If You Build It, Will They Come?

Business By bpoff Updated 4 May 2010 , 3:47pm by Chef_Stef

bpoff Posted 30 Apr 2010 , 8:05pm
post #1 of 5

Hello good cake central residents!

Thanks for taking time to read this post, and thanks in advance for any information you can provide.

I'm kicking around the idea of doing cakes as a part time, side business. I've got the fortune of being in Pennsylvania, but the misfortune of having an HOA agreement that forbids any home based businesses in our community. I also have a darling and loving soon to be wife, that I drive absolutely nuts with the messes I create (though I tell her it's art). With those thoughts in mind, I've decided renting a commercial kitchen is the route that I plan to take.

Thankfully with the help of people from this board I've been able to gather a large volume of information about the best practices for renting out a commercial kitchen, along with the licensing needed. I do have a few questions though that I couldn't find an answer to while browsing...

Since I will be brand new to the area and just starting up, building a customer base will take some time. When I start negotiating the deals with the local kitchens, would it be possible to setup a "pay as I go" type arrangement or do you typically just pay a flat monthly rate? Ultimately, I know that I'm going to have some investment expenses I need to consider, especially when I'm first starting to grow the business. Ideally though, I would like to be able to have some control over the facilities if possible, so I'm not paying $500 in a month I have $50 in cake orders.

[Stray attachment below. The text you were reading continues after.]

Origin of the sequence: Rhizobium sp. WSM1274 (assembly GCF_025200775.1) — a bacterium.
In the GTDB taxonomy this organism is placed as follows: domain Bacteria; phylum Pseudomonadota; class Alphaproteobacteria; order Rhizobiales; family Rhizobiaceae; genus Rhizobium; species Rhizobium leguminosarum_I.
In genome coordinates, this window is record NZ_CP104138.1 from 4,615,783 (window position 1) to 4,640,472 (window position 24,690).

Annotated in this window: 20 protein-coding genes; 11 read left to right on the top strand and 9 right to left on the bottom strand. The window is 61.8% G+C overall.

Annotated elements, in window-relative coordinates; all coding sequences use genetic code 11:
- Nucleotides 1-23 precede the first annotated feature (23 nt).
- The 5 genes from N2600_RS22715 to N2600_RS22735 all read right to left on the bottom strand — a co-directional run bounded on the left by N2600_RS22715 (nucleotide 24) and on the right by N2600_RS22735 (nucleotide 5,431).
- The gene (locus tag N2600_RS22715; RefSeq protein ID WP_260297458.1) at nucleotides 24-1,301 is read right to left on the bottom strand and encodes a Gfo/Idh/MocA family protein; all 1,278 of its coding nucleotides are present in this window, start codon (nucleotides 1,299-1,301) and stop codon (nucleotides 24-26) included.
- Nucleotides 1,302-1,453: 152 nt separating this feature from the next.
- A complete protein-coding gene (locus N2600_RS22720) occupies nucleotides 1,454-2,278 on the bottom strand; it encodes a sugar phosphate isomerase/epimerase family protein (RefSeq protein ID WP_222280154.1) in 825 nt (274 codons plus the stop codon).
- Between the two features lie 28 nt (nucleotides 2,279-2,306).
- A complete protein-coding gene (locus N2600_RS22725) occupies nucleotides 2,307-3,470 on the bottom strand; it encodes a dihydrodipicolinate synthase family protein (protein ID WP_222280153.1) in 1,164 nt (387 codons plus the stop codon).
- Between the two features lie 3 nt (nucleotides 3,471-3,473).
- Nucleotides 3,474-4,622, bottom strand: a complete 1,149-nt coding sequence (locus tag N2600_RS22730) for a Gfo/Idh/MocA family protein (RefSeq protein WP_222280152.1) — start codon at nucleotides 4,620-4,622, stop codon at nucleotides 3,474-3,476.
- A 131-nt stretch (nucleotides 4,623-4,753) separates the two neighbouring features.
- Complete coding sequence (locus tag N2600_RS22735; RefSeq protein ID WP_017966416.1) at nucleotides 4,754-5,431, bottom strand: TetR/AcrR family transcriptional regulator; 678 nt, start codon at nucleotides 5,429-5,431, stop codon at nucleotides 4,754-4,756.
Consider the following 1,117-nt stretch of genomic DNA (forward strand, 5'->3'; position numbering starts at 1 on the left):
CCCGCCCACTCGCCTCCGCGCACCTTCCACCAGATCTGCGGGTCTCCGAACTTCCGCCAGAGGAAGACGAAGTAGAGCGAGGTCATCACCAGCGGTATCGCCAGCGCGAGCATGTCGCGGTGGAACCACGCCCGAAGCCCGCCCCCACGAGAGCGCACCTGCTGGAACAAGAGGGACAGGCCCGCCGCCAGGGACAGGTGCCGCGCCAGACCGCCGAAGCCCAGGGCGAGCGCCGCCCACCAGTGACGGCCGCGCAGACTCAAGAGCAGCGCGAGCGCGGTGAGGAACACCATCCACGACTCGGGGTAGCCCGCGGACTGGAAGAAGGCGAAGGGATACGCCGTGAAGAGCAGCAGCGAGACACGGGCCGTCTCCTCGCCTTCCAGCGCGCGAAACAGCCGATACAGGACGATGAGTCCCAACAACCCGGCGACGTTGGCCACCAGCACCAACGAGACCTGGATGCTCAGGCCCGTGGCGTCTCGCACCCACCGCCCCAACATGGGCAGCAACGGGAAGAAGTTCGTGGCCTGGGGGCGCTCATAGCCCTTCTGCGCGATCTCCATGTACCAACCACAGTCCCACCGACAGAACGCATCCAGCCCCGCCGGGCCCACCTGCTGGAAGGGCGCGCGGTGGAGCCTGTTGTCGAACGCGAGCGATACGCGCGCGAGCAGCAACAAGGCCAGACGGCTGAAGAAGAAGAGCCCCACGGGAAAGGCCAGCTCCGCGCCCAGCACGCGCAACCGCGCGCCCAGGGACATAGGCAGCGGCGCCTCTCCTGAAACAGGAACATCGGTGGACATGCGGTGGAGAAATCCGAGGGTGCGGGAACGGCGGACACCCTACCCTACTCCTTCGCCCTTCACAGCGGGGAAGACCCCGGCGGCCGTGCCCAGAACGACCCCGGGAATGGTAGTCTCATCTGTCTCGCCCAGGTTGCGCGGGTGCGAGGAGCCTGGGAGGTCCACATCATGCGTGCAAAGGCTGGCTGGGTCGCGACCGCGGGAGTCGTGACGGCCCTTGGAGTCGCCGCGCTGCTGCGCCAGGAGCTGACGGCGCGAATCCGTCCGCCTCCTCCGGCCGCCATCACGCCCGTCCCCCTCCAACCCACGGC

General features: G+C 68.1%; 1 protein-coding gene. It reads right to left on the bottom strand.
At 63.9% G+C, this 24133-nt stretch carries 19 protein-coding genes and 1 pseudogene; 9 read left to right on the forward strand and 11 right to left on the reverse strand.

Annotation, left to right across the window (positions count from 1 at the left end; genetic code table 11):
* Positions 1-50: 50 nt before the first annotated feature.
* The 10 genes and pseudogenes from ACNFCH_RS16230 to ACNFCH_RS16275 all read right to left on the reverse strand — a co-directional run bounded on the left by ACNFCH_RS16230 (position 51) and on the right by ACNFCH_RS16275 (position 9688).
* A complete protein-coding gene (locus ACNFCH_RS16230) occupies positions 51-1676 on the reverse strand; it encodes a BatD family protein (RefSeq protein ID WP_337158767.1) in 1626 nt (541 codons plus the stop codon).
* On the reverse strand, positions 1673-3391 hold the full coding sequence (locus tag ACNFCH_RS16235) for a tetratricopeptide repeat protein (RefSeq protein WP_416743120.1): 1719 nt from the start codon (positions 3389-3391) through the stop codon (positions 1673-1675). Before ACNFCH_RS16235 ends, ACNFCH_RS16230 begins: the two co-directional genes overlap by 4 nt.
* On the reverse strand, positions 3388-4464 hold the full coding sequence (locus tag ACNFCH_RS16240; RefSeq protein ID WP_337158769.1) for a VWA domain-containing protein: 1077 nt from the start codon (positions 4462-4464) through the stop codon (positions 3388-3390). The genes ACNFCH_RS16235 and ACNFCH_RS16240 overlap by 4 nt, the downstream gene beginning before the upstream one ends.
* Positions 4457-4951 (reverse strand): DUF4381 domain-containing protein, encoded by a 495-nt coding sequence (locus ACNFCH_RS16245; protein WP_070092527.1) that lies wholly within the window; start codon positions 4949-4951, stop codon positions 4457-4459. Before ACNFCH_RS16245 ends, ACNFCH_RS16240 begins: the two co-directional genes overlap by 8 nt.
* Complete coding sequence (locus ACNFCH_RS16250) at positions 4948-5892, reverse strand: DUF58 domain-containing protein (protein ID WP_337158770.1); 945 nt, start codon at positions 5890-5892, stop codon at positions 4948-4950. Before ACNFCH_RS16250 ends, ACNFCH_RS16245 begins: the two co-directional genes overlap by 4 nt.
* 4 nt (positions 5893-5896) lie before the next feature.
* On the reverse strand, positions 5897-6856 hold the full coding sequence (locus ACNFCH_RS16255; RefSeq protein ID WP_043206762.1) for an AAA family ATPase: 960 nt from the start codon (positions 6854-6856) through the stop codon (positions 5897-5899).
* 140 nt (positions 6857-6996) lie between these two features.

Thank you all for taking the time to read this lengthy post!



4 replies
sarah5008 Posted 1 May 2010 , 11:17pm
post #2 of 5

Is there anyone out there who can answer this? I also have this question. I know prices will depend on the area, but ball park figures? I don't want to over pay for space since I will be starting out small too.

lulus Posted 1 May 2010 , 11:23pm
post #3 of 5

The answer to this question will depend on the person renting it to you. It never hurts to ask the question, since you don't know what their individual circumstance is.
I have three 'tiers' of pricing. Flat rate for unlimited usage, half of that flat rate for a certain number of hours per week, and an hourly rate as well. Of course the hourly rate is a little higher.

In my opinion, hourly is the best way to start until you can build your customer base.

Echooo3 Posted 1 May 2010 , 11:32pm
post #4 of 5

I through around all of these questions as well. I seached for months for a kitchen and kept coming up with NOTHING. Checked my church - nope.

Finaly I just kept asking everyone I met, didn't care if I knew them but you know how it works -- people know people who know people. Fast forward, found a place, not close enough for my liking but the price was right for me.

Orlando, $250 per month for 10 hours per week (set hours). I didn't negotiate as I though the price was fair. It is, however, about 45 minutes from where I leave. I am able to keep a rolling cart there (the big one) so I keep most of my supplies there.

HTH and good luck!! Remember, never give up.

Chef_Stef Posted 4 May 2010 , 3:47pm
post #5 of 5

When I was renting space, I paid by the hour, and the last place had a sliding scale so the more hours you're there, the less you pay per hour.

We finally bought a space and built it to be my dream kitchen, and yes...we built it, and they came. It's been paying its way, and they keep on coming. It's a ton of work, but I love it.

Best of luck, and don't give up.

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